A devastating smallpox and measles epidemic kills over 150 neophytes at San José from 1805 to 1806.

Nikolai Petrovich Rezanov arrives in San Francisco in April of 1806, seeking supplies for the Russian settlement in Alaska.

The Mexican War of Independence closes the port of San Blas and disrupts the flow of goods and missionaries to Alta California over the next decade from 1810 to 1821.

The first California autopsy was performed at Santa Cruz on Fr. Andrés Quintana. Period accounts indicate that the friar was poisoned.

The Great Stone Church at San Juan Capistrano is destroyed in a massive earthquake, killing 40 neophytes.

Fr. Narciso Durán develops a choir and band of some 30 musicians at San José, using teaching methods documented in his 1813 book Prólogo.

Recruiting and taking of Miwoks, Yokuts, and Chuillas Indians from the interior bolsters neophyte population from the 1810s to the 1820s.

The Asistencia of San Antonio de Pala is established at a mission rancho about 25 miles to the east of San Luis Rey.

San Rafael Arcángel is founded as a medical asistencia (sub-mission) for San Francisco de Asís.

The Russian-American Company operates a hunting station on Farallon Islands starting from 1819 to 1834.

Hippolyte de Bouchard, a Frenchman with a privateer’s license from the Republic of Río de la Plata (Argentina), attacks the coast of California, burning both the Monterey Presidio and Mission San Juan Capistrano in December of 1818.

One of the first American settlers in California, Thomas Doak, constructs and paints the main altar reredos at San Juan Bautista.

México achieves full independence from Spain and takes control of Alta California.

San Rafael Arcángel is given full mission status.

The impressive 210-foot long San Fernando Rey Convento (padre’s quarters and a guest house) is built.

Mission San Francisco Solano is founded, becoming the last of the California missions, and the only one established during Mexican rule.

México becomes a Republic.

Narciso Durán becomes Father President of the Alta California missions.

The population of San Luis Rey de Francia reaches 2,869, the highest achieved by any mission. Much of the population lives at outlying settlements such as Las Flores and San Antonio de Pala.

Jedediah Strong Smith, legendary American Mountain Man, reaches California by land and visits the Spanish settlements.

Gov. Col. José María Echeandía issues a provisional emancipation decree allowing a small number of neophytes born in the missions (or living there for at least fifteen years) to leave with permission of Franciscans and the presidio Comandante.

A major measles epidemic erupts in Alta California and 951 adults and 751 children die from 1827 to 1828. This represents over 10% of the mission population.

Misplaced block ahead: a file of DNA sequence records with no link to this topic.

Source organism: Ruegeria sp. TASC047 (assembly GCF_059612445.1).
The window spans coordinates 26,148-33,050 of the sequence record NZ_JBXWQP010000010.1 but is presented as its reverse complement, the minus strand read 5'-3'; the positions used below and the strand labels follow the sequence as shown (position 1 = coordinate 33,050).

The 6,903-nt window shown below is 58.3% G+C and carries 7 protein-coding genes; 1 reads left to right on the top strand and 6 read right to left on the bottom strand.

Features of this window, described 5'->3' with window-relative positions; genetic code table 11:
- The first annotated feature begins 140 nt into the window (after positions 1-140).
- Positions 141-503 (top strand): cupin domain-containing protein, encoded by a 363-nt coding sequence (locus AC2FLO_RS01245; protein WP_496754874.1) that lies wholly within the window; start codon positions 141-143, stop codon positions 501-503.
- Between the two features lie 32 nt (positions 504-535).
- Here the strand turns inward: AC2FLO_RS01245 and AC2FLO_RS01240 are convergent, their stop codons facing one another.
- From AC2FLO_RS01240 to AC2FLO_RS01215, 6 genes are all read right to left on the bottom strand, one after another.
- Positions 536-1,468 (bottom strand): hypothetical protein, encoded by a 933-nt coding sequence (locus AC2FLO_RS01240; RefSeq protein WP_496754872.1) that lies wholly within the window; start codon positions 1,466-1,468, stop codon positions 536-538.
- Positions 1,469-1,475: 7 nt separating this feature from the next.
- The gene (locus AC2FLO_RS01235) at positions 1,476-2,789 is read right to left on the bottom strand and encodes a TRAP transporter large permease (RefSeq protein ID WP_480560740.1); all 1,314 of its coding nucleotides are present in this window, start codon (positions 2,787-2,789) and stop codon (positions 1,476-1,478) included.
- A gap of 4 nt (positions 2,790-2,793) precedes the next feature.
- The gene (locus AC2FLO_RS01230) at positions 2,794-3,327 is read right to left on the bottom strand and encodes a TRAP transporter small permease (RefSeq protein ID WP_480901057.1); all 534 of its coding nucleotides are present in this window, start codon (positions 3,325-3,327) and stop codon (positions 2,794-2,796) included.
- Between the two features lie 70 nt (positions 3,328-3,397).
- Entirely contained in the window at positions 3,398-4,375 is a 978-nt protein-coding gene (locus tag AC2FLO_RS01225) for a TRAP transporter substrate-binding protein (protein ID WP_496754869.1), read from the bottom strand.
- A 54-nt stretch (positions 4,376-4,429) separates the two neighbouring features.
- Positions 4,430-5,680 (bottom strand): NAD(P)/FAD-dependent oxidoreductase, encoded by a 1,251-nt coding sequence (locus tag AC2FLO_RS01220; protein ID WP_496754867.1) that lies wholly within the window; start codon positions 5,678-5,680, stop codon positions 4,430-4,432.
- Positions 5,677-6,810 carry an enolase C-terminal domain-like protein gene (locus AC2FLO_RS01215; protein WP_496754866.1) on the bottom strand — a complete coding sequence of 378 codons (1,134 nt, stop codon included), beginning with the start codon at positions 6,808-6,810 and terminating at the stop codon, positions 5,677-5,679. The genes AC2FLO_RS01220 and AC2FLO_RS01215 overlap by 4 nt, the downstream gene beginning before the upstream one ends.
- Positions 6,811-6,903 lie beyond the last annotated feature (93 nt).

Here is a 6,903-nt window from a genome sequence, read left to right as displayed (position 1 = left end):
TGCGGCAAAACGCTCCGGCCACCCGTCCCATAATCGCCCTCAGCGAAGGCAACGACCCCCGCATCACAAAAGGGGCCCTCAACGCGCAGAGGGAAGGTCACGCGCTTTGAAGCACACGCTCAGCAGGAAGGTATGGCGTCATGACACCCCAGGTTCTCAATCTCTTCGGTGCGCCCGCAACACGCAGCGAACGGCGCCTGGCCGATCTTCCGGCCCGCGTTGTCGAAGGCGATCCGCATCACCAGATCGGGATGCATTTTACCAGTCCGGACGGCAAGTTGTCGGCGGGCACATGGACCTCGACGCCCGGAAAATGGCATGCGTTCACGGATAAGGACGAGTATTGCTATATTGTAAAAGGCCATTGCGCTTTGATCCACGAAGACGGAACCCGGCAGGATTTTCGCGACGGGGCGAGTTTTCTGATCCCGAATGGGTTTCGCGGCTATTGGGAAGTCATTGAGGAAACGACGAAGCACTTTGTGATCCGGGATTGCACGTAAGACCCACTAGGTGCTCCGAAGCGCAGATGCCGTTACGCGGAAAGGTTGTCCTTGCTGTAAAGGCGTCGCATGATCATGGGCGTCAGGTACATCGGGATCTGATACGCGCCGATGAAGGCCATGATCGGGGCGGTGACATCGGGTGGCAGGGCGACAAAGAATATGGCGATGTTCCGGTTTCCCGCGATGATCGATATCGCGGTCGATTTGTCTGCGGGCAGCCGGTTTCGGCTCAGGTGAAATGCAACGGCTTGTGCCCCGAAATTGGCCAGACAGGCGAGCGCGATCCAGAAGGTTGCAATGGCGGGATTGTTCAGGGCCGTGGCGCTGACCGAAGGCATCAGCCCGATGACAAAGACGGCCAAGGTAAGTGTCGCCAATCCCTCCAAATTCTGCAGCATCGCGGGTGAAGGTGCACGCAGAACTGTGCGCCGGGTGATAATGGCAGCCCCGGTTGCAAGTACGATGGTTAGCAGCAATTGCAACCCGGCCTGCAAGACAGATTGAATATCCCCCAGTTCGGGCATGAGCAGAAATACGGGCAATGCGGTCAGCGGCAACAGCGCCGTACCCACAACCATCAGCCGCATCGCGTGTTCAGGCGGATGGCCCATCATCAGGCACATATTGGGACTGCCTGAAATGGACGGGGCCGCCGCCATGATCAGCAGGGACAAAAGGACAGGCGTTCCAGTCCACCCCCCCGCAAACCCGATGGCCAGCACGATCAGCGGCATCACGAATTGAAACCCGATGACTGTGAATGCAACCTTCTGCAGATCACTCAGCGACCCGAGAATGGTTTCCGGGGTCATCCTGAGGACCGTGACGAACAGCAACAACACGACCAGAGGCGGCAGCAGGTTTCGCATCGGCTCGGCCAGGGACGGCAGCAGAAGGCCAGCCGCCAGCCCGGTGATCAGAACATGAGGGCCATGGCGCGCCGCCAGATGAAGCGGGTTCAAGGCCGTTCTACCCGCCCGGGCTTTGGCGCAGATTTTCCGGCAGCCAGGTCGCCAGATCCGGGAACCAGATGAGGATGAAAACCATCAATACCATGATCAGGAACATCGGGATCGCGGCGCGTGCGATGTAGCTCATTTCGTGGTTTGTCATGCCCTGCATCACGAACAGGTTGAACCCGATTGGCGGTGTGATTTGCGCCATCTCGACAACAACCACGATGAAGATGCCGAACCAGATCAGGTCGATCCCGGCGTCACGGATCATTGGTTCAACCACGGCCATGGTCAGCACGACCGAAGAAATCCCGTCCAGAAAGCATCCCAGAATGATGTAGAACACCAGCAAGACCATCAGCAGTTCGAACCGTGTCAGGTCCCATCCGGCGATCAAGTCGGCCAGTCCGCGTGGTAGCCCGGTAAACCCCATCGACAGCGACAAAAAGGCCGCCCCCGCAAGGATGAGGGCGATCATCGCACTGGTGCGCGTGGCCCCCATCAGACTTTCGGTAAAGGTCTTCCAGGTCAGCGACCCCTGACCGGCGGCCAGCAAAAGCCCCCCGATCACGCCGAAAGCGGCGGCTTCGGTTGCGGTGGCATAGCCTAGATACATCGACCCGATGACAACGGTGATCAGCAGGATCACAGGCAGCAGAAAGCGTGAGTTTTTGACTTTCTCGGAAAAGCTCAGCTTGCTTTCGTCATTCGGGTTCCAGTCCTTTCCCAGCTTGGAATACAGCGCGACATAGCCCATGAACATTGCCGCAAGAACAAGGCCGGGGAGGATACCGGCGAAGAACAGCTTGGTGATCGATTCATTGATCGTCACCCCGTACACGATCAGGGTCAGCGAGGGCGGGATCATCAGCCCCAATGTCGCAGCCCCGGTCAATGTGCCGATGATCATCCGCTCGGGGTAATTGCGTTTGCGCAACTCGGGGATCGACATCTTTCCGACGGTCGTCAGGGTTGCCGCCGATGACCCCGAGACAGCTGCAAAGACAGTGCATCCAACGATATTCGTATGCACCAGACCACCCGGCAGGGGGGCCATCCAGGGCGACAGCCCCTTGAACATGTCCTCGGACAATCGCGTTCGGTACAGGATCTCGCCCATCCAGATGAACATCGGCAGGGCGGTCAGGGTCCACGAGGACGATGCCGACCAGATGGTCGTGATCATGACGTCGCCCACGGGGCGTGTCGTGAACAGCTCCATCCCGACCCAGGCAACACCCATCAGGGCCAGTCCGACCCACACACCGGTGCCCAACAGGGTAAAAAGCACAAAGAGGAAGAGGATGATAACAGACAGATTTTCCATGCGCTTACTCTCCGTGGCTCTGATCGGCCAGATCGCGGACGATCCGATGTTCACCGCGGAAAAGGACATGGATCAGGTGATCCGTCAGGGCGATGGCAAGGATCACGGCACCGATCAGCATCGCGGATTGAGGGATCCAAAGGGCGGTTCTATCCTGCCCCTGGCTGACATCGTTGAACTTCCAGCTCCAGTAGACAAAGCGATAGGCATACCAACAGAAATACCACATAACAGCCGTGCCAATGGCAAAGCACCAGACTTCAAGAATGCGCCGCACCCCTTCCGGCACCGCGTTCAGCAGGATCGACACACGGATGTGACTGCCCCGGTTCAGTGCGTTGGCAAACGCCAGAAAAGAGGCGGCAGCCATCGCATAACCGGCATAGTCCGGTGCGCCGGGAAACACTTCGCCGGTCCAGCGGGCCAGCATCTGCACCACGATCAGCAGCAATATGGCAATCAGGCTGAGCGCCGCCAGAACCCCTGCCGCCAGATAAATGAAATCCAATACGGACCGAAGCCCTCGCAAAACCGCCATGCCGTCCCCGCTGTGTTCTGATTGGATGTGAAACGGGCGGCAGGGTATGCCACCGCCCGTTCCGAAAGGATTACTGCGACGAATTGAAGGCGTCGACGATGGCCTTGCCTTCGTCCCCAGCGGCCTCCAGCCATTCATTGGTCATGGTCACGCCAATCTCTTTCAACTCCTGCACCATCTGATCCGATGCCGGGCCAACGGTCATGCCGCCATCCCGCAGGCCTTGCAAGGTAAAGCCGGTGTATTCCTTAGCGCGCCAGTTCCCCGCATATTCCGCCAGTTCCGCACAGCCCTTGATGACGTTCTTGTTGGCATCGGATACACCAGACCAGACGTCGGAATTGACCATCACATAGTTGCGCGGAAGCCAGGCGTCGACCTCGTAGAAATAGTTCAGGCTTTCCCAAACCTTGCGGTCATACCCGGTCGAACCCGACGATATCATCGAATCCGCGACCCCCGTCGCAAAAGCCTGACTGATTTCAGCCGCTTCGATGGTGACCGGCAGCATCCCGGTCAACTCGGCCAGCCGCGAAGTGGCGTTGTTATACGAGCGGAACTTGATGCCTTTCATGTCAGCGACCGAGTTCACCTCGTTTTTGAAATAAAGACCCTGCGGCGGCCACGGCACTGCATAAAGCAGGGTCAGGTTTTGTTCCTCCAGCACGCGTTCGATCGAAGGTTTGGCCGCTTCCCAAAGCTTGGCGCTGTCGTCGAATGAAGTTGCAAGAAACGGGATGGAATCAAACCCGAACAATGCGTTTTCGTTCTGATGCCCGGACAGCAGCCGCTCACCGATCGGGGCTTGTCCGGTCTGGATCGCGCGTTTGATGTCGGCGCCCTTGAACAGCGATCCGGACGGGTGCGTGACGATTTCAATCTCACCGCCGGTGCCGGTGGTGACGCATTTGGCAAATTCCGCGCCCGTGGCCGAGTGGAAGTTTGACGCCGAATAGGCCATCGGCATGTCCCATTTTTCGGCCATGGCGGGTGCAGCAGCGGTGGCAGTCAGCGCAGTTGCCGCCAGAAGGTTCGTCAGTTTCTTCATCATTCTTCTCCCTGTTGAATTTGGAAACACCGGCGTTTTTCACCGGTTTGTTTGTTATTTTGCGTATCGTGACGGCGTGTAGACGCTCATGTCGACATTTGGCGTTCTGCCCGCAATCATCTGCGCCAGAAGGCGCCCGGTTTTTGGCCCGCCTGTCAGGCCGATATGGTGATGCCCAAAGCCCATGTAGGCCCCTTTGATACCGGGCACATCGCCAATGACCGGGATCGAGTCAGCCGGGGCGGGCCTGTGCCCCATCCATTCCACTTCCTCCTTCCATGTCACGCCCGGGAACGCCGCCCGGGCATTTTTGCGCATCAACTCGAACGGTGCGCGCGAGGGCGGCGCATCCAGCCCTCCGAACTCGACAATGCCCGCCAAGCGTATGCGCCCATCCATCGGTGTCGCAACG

Estanislao, a San José mission neophyte, leads a large-scale Indian uprising that requires several military expeditions to quell from 1828 to 1829.

Soldiers of the Monterey Presidio launch a revolt in 1829. Fr. Luis Antonio Martínez, of San Luis Obispo, is accused of complicity in the affair but is ultimately exonerated on February 3, 1830.

Mission San Rafael Arcángel is badly damaged in an Indian attack led by Chiefs Marin and Quintín.

Fr. Narciso Durán is appointed as the last Father-President of Alta California on June 16, 1831. Santa Bárbara becomes headquarters of the mission chain from 1833 to 1846.

Missions are secularized from 1833 to 1836. Administrators are appointed. Many emancipated neophytes leave. Tradesmen, vaqueros and some others prosper but most become field hands or servants. Some neophytes join other Indian people in the interior.

A pueblo de Indios (a special town for former mission Indians) was established near San Juan Capistrano Mission in 1833. However, there were too few Indians to sustain a viable town and this experiment was subsequently dissolved and the land distributed to the remaining Indians and settlers.

One of many schemes to manage former mission land includes the Hijar-Padres Colony, under which some 300 liberal, educated individuals (teachers, artisans, medical attendants, etc.) would receive large grants of mission land and twenty-one Administrators from their ranks would oversee the Indians. Most of the colonists make it to Alta California [1834-1835] but the scheme is never implemented.

Richard Henry Dana serves as a crewmember of the Pilgrim, collecting hide and tallow, and visiting the missions and presidios [1834-1835].